Delta Guber tribunal’s Judges erred in Law – Ogboru
Chief Great Ogboru, the Labour Party Governorship Candidate in April 11, 2015, governorship election in Delta, and it party LP have approached the Court of Appeal Holden in Benin being dissatisfied with that part of the decision of the Justice N.U. Gummi led Governorship Election Tribunal, Asaba Delta State, to sit aside the judgment and grant the reliefs he sought.
The Justice N.U. Gummi led Governorship Election Tribunal on October 26, 2015 upheld the election of Senator Ifeanyi Okowas, as governor of Delta state, however Ogboru and his party is challenging the decision of tribunal containing adverse determination against the petitioner and the Tribunal’s failure to determine some issues submitted by the petitioner.
In a 22 grounds of notice of appeal filed by his counsel Mr. Dele Adesina, (SAN) on November 12th, 2015, with Petition No: EPT/DT/GOV/23/2015; the petitioners holds that, “their lordships of the Tribunal erred in law and came to a perverse decision when at page 101 they held that the appellants by presenting PW 2 [Subpoenaed INEC official] as a witness they vouched for his integrity and truthfulness despite his being declared a hostile witness and proceeded to find PW 2 a truthful witness and had “no reason to disbelieve him” and RW1.
Noting that, the tribunal erred in law when it placed reliance on the evidence of RW 1 at pages 102-103 of it judgment, on the alleged problems experienced by INEC with data upload, to hold at page 102 that “The evidence of RW 1, Mercy Ehikhmetalo a staff of the ICT department, INEC office, Asaba gave a final damaging blow to the evidence of RW15.”
Noting that “The evidence of RW1 relied on by the tribunal was oral evidence of official acts of INEC without any official document from INEC. The evidence of RW1 was inadmissible oral evidence of the official acts of INEC.RW 1 gave incredible and unreliable evidence.
Ogboru also stated that, “The Lower Tribunal misdirected itself, which misdirection occasioned a miscarriage of justice, when it placed heavy reliance on the uncorroborated and unsubstantiated evidence of RW1.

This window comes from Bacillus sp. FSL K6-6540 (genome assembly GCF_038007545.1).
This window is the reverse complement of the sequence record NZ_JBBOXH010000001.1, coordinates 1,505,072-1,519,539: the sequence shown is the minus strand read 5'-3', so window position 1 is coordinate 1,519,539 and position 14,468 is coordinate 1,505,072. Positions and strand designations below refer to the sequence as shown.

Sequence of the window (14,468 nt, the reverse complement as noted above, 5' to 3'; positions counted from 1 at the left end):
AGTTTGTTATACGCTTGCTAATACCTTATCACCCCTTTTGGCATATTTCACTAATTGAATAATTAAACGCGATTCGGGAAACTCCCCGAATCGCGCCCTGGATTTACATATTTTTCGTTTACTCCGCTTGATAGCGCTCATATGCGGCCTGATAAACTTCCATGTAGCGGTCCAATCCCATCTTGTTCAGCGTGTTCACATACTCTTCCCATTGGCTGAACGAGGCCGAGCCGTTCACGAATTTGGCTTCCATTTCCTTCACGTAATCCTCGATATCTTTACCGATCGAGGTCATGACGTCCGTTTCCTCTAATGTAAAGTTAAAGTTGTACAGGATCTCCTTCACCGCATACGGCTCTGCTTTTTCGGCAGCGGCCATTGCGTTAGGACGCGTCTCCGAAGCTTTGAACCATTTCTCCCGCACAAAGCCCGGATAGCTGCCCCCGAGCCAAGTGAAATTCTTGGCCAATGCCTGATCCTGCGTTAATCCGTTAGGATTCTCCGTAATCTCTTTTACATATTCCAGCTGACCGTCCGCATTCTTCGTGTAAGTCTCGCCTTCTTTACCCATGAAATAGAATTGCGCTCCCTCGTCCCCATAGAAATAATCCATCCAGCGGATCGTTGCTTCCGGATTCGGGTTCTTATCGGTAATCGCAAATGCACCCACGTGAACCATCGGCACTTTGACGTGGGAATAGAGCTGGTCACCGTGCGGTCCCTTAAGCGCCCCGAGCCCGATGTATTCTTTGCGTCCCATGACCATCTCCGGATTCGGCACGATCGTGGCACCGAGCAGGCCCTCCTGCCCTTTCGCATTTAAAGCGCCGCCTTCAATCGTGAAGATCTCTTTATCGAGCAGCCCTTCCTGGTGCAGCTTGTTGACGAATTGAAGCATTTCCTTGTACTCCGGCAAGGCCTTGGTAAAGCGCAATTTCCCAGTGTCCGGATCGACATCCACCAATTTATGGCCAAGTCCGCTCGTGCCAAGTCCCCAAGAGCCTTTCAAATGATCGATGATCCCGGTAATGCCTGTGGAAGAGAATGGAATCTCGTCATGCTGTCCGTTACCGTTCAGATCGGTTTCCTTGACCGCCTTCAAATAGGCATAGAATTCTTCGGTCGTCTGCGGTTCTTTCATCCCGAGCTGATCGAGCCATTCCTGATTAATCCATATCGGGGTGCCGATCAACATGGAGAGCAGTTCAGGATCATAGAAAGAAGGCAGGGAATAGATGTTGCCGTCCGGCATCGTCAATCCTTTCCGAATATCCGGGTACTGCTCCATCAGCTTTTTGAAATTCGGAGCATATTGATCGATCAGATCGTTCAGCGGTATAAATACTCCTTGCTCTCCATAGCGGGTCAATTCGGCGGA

According to him “the finding of the Lower Tribunal is based on speculation. As the evidence of RW1 is inconsistent, contradictory and at variance with the case put forward by all the respondents in their respective replies to the petition.
Therefore, “the Lower Tribunal relied solely on the ipse dixit of RW1, preferring same to compelling documentary and oral evidence before it. And that It is the law that mere ipse dixit cannot be regarded to be credible or worthy of belief.
He added that having subpoena INEC to tender documents of voters’ accreditation Card Readers Report, “the burden of proof of irregularity, unauthenticity and incorrectness of the card readers and the card reader report rested squarely on the respondents, who challenged it.”
Ogboru stated also, that their Lordships erred in law at page 103 of their judgment having established, “The prima facie evidence of over-voting by the tribunal at page 97 of their judgment cannot at the same time be “absent, abstract or on an assumption,” as stated by their Lordships.
He added that the Tribunal erred in law when it struck out Exhibits P31-P41 (the voters registers) at page 101 of their judgment, and that “the lower tribunal concluded their evaluation of evidence and reached its decision without recourse to the Voters Registers which were Exhibits rightly admitted by it.
He also averred that, the Lower Tribunal erred in law where it finally held at page 107 paragraphs’ 3 of the judgment that “the only issue out of the four issues for the determination of the petition that favoured the Petitioners was issue three which upheld their locus standi to present the Petition.
He noted, at page 72 of the judgment, the Tribunal held regarding issue one that “we hold that issue one be and is hereby resolved in favour of the Petitioners”. And at page 91, the Tribunal held regarding issue three that “issue three is resolved in favour of the Petitioners and against the Respondents.
Stressing that, “this part of the judgment of the Lower Tribunal is inconsistent and self-contradictory.”
“The Lower Tribunal erred in law, when it failed to properly evaluate the evidence placed before it, ascribe probative value to it and put same on the imaginary scale in order to determine in whose favour the balance of justice tilted before reaching its conclusion to dismiss the petition and uphold the election and return of the 1st respondent. When all the admissible and credible evidence of the parties are placed on the imaginary scale of justice, the scale would inevitably tilt in favour of the Petitioners.
He added that, “the judgment of the Tribunal dismissing the petition and upholding the election and return of the 1st Respondent is against the weight of evidence.
Ogboru and LP in their reliefs before the Court of Appeal asked for: (i) an order allowing the appeal. (ii) An order setting aside all the parts of the judgment challenged in this appeal. (iii) An order granting the reliefs sought by the Appellants (Petitioners at the Lower Tribunal) in their Petition.